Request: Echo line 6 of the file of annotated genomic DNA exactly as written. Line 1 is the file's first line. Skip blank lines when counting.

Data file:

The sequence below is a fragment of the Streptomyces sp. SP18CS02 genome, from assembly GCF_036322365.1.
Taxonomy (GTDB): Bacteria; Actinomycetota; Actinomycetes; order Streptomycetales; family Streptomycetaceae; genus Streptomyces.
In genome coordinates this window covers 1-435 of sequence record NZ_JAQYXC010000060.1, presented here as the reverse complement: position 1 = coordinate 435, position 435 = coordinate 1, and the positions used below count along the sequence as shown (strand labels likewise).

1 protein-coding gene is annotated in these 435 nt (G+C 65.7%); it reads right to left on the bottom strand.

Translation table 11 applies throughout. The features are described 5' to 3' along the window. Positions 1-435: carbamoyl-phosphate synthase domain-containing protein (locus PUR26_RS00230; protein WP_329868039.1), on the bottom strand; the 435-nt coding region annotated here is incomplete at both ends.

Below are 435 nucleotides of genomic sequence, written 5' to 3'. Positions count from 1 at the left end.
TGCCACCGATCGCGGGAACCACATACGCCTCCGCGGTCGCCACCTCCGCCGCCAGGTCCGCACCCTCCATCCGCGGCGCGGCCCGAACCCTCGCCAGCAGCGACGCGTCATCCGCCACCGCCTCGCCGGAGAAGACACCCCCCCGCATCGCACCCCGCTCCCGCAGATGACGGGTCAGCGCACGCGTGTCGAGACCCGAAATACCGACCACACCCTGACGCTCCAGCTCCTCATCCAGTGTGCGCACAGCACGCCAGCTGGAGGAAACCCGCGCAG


Below are 435 nucleotides of genomic sequence, written 5' to 3'. Positions count from 1 at the left end.